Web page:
Mickey Rooney as Mr. Ashton Kutcher as a Bollywood producer, Raj, in a commercial , his skin darkened, a brown mustache affixed to his face, speaking in a cheap singsong voice, swaying his body, which is clad in a bright blue silk sherwani, back and forth to imitate the Indian head waggle. I have never quite seen myself on-screen. Having been raised on a mediocre diet of American television and mainstream Hollywood movies, I can count on one hand the actors of Asian descent who made an impression on me growing up. Their performances have stayed with me, like a novel you may never read again but pack with you every time you move.
Andrew Yang faces his critics in the Asian American community
Andrew Yang's Asian jokes rub Asian-Americans the wrong way - Insider
Then, a week later, after clips surfaced of comedian Shane Gillis calling Yang a racial slur, Yang tweeted at Gillis, offering to meet and commiserating about how society has become too vindictive about offensive jokes. So when journalist Jeff Yang invited me to an off-the-record meeting held last week between Andrew Yang and AAPI activists, I thought it could be a valuable opportunity to clarify. So on Tuesday, about a dozen Asian American writers, activists and media personalities gathered at a restaurant in West Los Angeles. The meeting was cordial but tense. Yang encouraged us to be as honest as possible with him, even if it meant saying something unfriendly. Jenn Fang, the founder of a pioneering Asian American blog called Reappropriate , asked Yang if he understood that the model-minority stereotype was used to demonize black people and explained how it often obscured the hardships of many other Asian American groups. Nancy Wang Yuen, a Biola University sociology professor who writes about representation in Hollywood, asked him point blank if he was trying to make white people comfortable at the expense of Asian people.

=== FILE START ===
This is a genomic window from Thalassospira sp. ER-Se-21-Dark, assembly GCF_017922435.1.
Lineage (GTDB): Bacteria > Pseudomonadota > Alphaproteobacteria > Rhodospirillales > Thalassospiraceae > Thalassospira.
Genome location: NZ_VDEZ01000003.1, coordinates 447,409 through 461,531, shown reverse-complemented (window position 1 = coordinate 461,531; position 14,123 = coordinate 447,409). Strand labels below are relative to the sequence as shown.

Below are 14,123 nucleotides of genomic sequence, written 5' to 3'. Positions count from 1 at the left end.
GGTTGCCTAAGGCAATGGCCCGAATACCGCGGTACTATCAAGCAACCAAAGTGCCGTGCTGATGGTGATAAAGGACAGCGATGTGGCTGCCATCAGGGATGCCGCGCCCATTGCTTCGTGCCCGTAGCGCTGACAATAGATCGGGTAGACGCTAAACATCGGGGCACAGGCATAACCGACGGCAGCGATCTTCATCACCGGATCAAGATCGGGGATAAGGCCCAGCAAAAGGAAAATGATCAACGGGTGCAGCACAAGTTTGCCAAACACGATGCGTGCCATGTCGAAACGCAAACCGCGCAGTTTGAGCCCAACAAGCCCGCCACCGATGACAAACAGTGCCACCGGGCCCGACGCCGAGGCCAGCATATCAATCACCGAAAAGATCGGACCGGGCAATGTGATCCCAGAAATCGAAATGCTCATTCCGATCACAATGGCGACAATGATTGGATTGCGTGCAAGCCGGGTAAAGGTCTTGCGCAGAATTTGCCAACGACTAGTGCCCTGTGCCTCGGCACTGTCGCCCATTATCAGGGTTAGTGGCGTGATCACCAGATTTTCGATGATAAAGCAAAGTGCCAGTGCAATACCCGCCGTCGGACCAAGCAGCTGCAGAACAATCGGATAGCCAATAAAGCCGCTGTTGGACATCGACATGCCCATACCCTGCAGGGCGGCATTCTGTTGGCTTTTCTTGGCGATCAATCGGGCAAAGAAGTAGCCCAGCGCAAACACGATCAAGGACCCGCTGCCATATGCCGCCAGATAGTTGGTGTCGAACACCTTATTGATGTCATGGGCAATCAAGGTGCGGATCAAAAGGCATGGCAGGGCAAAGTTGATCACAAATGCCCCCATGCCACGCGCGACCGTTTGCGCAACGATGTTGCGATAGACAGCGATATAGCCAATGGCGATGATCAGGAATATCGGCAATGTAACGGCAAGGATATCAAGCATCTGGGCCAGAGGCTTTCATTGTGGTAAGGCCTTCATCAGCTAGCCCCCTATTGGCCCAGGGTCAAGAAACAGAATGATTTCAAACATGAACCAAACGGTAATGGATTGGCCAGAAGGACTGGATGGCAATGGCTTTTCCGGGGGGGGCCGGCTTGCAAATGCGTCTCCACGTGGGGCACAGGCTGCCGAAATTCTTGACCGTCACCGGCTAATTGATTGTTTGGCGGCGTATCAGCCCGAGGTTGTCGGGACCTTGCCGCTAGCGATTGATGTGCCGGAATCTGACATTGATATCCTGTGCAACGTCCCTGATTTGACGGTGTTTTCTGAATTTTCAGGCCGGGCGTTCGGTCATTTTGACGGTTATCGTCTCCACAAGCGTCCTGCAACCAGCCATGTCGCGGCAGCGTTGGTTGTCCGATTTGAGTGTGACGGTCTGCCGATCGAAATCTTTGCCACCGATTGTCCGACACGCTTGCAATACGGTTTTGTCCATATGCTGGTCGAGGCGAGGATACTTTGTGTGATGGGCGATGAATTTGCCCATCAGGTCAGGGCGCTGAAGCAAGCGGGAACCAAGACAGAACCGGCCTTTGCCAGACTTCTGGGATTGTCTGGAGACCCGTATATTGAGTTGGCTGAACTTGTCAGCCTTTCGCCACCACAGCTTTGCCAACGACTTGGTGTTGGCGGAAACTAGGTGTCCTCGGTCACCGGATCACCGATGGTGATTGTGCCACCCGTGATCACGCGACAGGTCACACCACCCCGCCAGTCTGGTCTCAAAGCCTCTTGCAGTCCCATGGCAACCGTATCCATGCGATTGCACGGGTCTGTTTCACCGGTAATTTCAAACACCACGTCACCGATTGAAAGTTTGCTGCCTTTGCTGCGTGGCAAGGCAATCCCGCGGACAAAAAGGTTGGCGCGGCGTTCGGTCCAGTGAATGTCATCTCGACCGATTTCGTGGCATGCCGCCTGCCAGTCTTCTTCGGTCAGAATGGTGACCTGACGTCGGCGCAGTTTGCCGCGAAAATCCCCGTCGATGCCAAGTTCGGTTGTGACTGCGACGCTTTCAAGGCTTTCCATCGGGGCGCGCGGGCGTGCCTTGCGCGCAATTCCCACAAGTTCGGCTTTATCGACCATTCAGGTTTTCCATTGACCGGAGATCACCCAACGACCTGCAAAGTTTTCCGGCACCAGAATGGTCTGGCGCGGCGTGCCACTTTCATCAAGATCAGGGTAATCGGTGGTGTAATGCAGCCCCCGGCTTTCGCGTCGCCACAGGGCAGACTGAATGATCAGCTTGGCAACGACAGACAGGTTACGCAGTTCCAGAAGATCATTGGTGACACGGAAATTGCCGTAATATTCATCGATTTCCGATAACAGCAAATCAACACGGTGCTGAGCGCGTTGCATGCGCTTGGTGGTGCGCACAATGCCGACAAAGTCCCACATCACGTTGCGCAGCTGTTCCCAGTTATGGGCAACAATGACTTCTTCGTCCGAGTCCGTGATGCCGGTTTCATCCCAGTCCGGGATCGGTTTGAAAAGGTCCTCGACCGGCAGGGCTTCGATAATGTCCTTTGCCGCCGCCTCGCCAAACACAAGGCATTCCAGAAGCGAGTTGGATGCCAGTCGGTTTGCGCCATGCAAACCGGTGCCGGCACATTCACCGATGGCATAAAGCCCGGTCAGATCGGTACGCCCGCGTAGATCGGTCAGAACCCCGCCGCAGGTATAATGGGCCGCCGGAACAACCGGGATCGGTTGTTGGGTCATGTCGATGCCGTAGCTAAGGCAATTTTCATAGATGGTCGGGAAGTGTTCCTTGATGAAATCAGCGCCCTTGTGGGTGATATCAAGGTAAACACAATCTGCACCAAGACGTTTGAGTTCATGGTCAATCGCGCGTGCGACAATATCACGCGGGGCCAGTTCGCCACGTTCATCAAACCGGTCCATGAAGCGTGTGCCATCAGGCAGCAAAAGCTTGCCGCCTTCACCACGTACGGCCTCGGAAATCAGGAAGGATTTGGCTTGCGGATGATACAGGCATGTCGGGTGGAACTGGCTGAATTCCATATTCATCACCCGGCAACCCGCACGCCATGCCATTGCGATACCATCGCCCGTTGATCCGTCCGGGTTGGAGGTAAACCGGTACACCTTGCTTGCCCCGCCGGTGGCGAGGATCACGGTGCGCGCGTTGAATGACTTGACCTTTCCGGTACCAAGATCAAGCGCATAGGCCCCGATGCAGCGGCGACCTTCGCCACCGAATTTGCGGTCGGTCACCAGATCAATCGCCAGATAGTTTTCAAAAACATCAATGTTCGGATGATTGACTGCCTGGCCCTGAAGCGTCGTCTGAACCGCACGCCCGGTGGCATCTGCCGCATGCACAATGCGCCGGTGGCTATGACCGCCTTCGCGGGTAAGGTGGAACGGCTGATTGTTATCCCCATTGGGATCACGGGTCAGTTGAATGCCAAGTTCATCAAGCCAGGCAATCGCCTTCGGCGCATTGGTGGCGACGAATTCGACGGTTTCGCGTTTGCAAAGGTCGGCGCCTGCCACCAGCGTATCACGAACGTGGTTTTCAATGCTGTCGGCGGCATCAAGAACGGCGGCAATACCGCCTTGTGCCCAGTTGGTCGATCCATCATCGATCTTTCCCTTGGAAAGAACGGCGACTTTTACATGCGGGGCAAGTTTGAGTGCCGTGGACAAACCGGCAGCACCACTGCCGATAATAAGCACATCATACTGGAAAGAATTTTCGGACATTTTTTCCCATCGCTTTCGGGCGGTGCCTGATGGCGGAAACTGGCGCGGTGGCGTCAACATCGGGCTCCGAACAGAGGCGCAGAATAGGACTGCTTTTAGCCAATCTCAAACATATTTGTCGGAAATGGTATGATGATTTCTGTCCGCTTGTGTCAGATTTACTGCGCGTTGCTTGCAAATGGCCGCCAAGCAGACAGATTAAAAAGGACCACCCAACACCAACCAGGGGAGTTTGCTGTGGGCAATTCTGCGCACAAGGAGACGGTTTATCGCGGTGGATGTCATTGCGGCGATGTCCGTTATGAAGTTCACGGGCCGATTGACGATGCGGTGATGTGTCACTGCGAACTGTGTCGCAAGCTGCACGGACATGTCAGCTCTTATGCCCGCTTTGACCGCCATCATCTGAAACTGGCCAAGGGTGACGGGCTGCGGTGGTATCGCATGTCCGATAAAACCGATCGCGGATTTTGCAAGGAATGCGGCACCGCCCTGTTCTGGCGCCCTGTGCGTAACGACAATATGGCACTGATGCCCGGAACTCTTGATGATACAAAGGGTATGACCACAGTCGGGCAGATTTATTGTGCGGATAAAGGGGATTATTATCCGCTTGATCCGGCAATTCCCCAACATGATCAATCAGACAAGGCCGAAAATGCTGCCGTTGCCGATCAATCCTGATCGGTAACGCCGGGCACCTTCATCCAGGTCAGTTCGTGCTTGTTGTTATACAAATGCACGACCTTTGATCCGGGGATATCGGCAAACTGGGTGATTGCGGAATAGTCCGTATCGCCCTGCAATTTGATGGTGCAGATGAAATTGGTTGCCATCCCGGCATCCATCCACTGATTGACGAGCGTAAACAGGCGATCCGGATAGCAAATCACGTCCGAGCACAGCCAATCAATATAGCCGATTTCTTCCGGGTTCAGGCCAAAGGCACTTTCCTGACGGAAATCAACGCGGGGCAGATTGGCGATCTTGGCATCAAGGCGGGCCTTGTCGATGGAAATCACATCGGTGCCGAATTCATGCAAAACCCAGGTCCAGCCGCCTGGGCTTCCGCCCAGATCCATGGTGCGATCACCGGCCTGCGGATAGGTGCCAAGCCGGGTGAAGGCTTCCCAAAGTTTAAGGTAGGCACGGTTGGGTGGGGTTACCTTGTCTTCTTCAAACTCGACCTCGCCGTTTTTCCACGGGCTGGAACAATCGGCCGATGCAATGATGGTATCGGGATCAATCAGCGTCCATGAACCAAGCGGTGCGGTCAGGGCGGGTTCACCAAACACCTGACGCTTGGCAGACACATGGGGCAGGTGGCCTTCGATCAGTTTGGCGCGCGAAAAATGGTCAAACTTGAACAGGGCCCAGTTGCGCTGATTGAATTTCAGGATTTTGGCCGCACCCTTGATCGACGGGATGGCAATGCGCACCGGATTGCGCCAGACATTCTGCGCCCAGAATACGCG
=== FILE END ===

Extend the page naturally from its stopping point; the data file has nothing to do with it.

The Stories We Tell, and Don’t Tell, About Asian-American Lives
There were many Asian-American students at Columbia, but Eng and Han had noticed that these students often spoke, in the classroom and at the clinic, of feeling invisible, as if their inner lives were of little concern to those outside their immediate community. At the time, the term, for those who adopted it, was a way of consolidating the political energies of various immigrant communities. In recent years, Asian-Americans have become the most economically divided ethnic or racial group in the United States. Education has traditionally been one of the shared interests that binds these disparate constituencies together.
When Democratic presidential candidate Andrew Yang yells one of his favorite lines, "the opposite of Donald Trump is an Asian man who likes math! In the most recent Democratic debate, Yang joked "Now I'm Asian, so I know a lot of doctors" and the audience rumbled with laughter. While Yang's comments may seem to be innocuous jokes, many members of the Asian-American community aren't laughing.